By U.S. Senator Tammy Baldwin
Earlier this year, I decided to tell a very personal story that I hadn’t shared with many people before.
I often talk about being raised by my grandparents, especially during discussions in Milwaukee about the importance of strengthening Social Security or Medicare, supporting family caregivers or bringing down skyrocketing prescription drug prices. But what I probably didn’t tell you is why I was raised by them.
They took care of me because my mother struggled with mental illness and addiction to prescription drugs.
This isn’t an easy story for me to tell. You have to grow up fast when a parent is struggling with addiction.
I was inspired by the countless brave Wisconsinites who are speaking out and sharing their own stories as we combat the addiction crisis together. When I opened up about my own personal story, I was joined by a young woman from Milwaukee, a mother of four, who shared about her father’s struggles with alcoholism, drug addiction and mental illness.
I’ve held dozens of roundtables on fighting the addiction epidemic across Wisconsin. During these discussions, health care providers tell me about the need for federal resources, and law enforcement officials share the challenges they face as the price of naloxone continues to skyrocket.
But the most powerful moments are when Wisconsinites who’ve been personally affected by this epidemic tell me about the pain and tragedy they’ve faced.
I’ve met with mothers who’ve lost their children to opioid and heroin overdoses. I’ve heard from young women who are in recovery.
They shared their stories because they knew that it would not only help them cope with their pain, but it could help so many others in Wisconsin join us in raising awareness and breaking down barriers.
Each Wisconsinite I talk to about the need to combat addiction tells me about the power of sharing our stories and confronting the stigma of addiction and mental illness head-on.
Whether your family or community has been touched by the opioid and heroin crisis, meth addiction or alcoholism, I want you to know that you are not alone. Sharing our stories will break down these walls, bring us closer together as a state and help all of us take on this incredible challenge.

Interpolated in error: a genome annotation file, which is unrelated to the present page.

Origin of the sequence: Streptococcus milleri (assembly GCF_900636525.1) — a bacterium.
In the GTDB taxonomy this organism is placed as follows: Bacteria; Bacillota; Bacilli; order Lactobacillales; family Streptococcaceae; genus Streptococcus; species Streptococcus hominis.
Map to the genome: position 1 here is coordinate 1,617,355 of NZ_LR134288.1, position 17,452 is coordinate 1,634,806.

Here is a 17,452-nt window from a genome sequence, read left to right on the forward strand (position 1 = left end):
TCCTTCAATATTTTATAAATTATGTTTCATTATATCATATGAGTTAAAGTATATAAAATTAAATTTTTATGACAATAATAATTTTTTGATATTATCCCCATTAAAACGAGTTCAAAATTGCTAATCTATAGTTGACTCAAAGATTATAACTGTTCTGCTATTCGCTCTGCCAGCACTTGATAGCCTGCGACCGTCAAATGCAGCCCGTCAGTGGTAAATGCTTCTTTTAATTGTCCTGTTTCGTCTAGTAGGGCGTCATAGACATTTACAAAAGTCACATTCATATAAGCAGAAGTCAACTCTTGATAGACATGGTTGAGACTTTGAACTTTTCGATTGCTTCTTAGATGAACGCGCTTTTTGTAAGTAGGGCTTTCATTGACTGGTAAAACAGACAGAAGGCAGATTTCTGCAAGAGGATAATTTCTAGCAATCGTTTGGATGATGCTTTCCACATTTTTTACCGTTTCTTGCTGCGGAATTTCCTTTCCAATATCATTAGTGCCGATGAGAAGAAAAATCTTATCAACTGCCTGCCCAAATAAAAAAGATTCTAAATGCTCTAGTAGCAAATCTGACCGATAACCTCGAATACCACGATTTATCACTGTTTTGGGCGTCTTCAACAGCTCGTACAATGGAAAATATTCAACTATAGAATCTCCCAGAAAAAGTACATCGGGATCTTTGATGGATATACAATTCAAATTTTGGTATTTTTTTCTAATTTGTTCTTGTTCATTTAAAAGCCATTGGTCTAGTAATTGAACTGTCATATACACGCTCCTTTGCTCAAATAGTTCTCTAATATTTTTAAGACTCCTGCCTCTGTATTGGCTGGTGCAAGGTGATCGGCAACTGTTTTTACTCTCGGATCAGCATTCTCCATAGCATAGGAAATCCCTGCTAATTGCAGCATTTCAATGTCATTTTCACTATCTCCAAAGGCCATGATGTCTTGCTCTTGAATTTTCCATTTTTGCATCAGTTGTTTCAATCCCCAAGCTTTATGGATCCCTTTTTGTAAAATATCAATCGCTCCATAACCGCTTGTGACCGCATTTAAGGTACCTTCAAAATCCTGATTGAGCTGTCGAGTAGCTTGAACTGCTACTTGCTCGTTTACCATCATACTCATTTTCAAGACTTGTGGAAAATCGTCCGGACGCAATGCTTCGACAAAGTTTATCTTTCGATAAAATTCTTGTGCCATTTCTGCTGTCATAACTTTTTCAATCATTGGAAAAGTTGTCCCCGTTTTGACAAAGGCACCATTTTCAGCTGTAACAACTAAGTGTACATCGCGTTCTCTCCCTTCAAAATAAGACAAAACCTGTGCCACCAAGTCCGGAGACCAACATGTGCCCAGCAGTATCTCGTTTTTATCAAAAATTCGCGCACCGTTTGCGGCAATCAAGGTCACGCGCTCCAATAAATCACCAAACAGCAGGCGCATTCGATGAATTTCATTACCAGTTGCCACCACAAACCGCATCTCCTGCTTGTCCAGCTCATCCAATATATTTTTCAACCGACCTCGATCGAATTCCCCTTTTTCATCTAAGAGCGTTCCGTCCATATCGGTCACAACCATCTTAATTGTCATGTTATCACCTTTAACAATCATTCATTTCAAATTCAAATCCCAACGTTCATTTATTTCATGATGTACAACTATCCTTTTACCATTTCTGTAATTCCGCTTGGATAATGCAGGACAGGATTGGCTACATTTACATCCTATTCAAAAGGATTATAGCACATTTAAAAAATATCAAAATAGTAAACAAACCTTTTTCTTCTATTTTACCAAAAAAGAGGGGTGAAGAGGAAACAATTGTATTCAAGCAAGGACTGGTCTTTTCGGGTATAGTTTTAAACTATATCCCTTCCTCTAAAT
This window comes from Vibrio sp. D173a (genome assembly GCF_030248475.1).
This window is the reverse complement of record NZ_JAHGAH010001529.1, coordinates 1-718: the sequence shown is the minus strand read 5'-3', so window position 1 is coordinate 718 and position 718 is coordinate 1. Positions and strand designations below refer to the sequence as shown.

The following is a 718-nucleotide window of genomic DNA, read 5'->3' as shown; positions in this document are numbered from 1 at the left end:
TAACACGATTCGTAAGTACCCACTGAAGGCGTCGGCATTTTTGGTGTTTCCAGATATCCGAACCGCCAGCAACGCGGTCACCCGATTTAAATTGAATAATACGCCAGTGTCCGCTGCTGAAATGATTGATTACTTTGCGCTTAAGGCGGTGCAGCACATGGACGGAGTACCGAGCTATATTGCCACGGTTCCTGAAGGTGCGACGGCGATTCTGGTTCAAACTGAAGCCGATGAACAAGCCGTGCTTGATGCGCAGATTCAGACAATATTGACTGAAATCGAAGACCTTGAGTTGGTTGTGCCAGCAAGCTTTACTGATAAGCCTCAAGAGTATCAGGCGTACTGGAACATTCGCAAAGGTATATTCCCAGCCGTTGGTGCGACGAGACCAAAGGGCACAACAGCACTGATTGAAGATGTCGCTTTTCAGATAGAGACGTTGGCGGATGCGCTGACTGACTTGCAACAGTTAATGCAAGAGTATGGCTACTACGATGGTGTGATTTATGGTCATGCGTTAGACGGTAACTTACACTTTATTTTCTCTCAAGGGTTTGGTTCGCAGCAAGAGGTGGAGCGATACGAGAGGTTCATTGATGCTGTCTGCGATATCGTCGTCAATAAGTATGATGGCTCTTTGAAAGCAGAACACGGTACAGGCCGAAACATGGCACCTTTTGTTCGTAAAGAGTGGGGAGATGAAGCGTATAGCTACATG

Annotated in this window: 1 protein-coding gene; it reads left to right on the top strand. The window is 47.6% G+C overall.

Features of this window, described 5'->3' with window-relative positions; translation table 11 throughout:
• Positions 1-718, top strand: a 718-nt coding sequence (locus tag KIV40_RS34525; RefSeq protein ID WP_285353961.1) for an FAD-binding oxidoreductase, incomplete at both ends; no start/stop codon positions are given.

What good do we do if we all keep our own little secrets?
I remember getting home from school and knocking on the door, but nobody would answer. I knew my mother was inside, but she wouldn’t or couldn’t come to the door. I may not have known exactly what was happening, but I knew it wasn’t quite right.
As a child standing in front of a locked door I couldn’t help but feel powerless. And that’s true for so many other Wisconsinites who have watched a loved one battle addiction.
It’s feels like you’re on one side offering help, and they’re locked away, convinced they’re fighting this monster on their own. You want to tear the door down and just fix it.
In the months since I’ve shared my story, I’ve received a deluge of letters and messages from Wisconsinites telling stories just like mine. Some tell me about their personal struggle with addiction.
Some share that their family has a story similar to mine. And some don’t say much other than to express thanks for knowing that they are not alone in this fight.
These brave Wisconsinites are struggling and looking for help, and it’s clear to me that Washington needs to step up and be a stronger partner for local communities fighting this epidemic.
I have worked with Republicans and Democrats to pass legislation that provides Wisconsin health officials and law enforcement with more resources for local prevention, treatment and recovery efforts, but we must do more.
As a member of the Senate Health Committee, I worked to pass the bipartisan Opioid Crisis Response Act of 2018 through committee to expand and extend a state grant program. I’ve worked to provide states with more flexibility so they can put their resources to work addressing the meth problem in our state. And my bipartisan legislation to help stop the flow of illicit drugs like fentanyl, meth and illegal opioids across our borders is moving forward.
But combating the addiction crisis is not just a legislative fight, this is something that happens every day in homes across the state and we need to make sure families in Milwaukee have the support they need today.
If you or a loved one are struggling with addiction, there are resources available in Milwaukee and southeastern Wisconsin to help you.
Go to www.wisconsin-opioid-resources.com to learn how to identify and respond to an overdose, as well as find a recovery and treatment center. These vital tools and information can mean life-or-death in the moment and can change lives for the future.
I hope that together we can continue this conversation, break down the stigma surrounding addiction and make a difference for every Milwaukee family and community confronted by the addiction crisis.